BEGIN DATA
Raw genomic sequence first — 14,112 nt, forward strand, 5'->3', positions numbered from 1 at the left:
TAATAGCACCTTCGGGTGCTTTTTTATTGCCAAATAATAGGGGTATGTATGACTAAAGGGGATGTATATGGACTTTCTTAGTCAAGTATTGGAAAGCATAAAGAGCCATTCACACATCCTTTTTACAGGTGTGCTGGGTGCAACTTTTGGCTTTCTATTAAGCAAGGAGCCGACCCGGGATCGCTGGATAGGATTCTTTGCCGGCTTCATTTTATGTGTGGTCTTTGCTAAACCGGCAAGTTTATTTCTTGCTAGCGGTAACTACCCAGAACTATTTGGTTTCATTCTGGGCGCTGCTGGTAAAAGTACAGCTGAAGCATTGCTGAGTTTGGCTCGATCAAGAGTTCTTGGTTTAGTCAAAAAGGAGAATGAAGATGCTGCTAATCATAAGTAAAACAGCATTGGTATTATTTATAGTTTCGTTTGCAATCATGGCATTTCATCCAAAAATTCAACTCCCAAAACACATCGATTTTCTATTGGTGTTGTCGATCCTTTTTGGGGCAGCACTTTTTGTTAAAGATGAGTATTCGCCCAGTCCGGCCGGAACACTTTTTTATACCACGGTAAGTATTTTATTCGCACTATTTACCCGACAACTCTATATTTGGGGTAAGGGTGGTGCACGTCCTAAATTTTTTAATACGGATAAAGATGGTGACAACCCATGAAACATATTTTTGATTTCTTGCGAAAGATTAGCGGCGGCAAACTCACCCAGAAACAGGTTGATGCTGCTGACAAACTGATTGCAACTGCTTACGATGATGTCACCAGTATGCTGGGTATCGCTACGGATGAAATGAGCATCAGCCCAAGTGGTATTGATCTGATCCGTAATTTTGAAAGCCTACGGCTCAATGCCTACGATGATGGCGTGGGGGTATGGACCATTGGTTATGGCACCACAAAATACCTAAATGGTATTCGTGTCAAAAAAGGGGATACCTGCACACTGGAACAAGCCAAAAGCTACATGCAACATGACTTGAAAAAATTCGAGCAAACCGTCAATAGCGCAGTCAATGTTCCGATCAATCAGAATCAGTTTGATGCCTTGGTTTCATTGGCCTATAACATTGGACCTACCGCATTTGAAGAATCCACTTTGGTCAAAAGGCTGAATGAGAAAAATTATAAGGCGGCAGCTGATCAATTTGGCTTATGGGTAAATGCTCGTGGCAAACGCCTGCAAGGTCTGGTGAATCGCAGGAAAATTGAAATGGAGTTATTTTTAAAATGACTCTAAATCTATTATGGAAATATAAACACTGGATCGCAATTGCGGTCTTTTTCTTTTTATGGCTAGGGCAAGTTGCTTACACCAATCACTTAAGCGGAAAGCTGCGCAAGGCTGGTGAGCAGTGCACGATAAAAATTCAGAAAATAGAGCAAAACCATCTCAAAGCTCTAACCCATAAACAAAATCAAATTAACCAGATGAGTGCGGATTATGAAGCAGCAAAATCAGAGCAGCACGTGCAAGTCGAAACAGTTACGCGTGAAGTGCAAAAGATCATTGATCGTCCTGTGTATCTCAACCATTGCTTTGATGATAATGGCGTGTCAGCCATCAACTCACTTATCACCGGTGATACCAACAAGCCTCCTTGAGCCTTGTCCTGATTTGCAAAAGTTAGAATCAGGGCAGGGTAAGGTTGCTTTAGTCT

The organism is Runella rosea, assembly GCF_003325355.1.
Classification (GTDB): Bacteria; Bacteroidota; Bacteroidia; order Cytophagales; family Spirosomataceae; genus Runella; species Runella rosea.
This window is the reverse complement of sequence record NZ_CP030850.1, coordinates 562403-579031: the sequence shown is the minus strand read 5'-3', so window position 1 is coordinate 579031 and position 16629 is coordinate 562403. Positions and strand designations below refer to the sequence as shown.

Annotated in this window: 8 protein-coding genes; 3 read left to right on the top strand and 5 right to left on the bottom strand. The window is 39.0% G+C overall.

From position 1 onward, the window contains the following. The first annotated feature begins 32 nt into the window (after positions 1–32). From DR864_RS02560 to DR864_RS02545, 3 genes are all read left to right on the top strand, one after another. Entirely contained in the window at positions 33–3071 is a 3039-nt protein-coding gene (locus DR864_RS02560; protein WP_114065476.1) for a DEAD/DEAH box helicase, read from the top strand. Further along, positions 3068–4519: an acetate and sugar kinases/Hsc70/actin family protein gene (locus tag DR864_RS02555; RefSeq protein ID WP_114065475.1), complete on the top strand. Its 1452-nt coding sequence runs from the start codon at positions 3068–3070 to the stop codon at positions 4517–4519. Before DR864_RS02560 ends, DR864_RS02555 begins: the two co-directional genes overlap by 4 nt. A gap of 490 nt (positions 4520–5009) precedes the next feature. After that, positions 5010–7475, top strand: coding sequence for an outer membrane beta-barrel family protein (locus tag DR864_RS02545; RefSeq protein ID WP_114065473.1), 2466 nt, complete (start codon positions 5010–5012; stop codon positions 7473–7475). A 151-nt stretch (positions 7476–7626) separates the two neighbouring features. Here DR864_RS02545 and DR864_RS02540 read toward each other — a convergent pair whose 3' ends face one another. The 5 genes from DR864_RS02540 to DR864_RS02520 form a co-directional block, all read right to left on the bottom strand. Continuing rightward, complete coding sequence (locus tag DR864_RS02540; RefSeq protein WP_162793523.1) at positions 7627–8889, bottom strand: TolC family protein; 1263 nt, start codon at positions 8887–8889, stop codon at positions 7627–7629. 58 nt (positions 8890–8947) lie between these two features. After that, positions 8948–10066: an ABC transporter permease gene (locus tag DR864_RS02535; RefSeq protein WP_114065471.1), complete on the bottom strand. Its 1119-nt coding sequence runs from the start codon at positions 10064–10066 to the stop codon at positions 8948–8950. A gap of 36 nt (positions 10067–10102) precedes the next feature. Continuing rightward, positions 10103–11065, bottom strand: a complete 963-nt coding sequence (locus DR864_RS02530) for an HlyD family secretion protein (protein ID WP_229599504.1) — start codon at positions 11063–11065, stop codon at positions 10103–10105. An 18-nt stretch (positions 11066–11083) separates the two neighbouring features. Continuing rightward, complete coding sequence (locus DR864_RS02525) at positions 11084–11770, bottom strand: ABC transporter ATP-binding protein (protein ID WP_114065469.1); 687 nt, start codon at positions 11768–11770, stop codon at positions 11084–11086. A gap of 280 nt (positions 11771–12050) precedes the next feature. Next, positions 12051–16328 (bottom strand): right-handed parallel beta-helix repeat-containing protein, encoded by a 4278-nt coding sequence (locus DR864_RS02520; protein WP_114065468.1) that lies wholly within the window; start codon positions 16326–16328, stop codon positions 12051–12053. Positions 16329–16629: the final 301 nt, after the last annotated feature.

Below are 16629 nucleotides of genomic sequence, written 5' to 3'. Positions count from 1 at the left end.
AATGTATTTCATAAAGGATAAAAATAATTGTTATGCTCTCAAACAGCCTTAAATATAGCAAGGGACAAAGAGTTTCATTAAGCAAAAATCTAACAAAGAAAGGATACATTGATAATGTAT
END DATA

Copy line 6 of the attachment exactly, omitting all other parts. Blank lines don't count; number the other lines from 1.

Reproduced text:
Annotated in this window: 8 protein-coding genes; 3 read left to right on the top strand and 5 right to left on the bottom strand. The window is 39.0% G+C overall.